New Equipment Enhances Critical Tissue Engineering Research
As our world becomes a faster-paced environment, life sciences have turned to automation to reduce costs and create more efficient operations. Thanks to a grant from the Roy E. Thomas Foundation, researchers in the HMRI Tissue Engineering laboratory have recently acquired two new instruments that will allow them to streamline workflow through automation and spend more time on the discovery process in their search for new anti-cancer drugs.
With the new Biomek 4000 Laboratory Automation Workstation, our Tissue Engineering program has the ability to increase production of tumor histoids – living human mini-tumors – used in testing new anti-cancer drugs. Producing the large number of tumor histoids required for drug testing would be virtually impossible without robotic fluid handling offered by the Biomek 4000. Much of the exorbitant cost of developing new anti-cancer drugs is attributed to the use of unreliable and inefficient test systems during screening of potential new drugs and can cost upwards of $1 billion to bring one new drug to market.
The grant from the Roy E. Thomas Foundation also enabled the purchase of a second essential piece of equipment, the Synergy H1 Hybrid Multi-Mode Microplate Reader. Placed next to the Biomek 4000 robotic system, this temperature-controlled programmable plate reader is used for spectrophotometric analysis of tumor histoids within their droplets. Both pieces of equipment are housed within a laminar flow tissue culture hood, a requirement for maintaining the integrity of sterile cultures.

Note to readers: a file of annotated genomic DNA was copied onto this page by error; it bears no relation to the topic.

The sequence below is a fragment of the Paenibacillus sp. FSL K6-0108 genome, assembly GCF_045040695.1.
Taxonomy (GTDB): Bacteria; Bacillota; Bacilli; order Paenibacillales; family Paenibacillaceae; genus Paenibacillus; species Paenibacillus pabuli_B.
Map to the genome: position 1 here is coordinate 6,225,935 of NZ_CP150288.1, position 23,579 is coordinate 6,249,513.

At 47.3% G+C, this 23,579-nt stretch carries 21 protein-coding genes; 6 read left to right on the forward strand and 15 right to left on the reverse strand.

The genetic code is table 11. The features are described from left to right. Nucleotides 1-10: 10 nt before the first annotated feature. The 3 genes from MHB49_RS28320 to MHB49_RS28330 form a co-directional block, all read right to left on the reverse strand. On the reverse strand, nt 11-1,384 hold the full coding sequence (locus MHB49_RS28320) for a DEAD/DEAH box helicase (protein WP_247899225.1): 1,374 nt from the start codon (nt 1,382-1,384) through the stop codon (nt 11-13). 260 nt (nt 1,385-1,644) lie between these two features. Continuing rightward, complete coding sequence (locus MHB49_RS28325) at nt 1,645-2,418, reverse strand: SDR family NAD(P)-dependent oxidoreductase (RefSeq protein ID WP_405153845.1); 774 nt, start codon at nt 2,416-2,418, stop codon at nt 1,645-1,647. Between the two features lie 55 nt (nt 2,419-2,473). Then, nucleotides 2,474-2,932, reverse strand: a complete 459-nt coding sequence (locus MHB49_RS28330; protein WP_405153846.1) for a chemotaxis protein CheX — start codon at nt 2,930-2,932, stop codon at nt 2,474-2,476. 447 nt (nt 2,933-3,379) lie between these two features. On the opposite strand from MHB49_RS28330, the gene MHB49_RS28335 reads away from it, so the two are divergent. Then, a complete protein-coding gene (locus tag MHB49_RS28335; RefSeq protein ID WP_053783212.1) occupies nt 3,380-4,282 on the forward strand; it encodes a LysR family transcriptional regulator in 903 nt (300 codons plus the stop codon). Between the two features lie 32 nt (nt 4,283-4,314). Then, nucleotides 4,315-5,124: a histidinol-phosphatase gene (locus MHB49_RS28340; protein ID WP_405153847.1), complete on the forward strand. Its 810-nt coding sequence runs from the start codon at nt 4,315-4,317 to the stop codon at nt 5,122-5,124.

“We are absolutely delighted, to say nothing of relieved and grateful, to have the important new equipment which will allow us to advance to a new phase of our research,” said Dr. Marylou Ingram, senior research scientist with the Tissue Engineering & In Vitro Systems program. “The grant from the Roy E. Thomas Foundation could not have been more timely or important to our research.”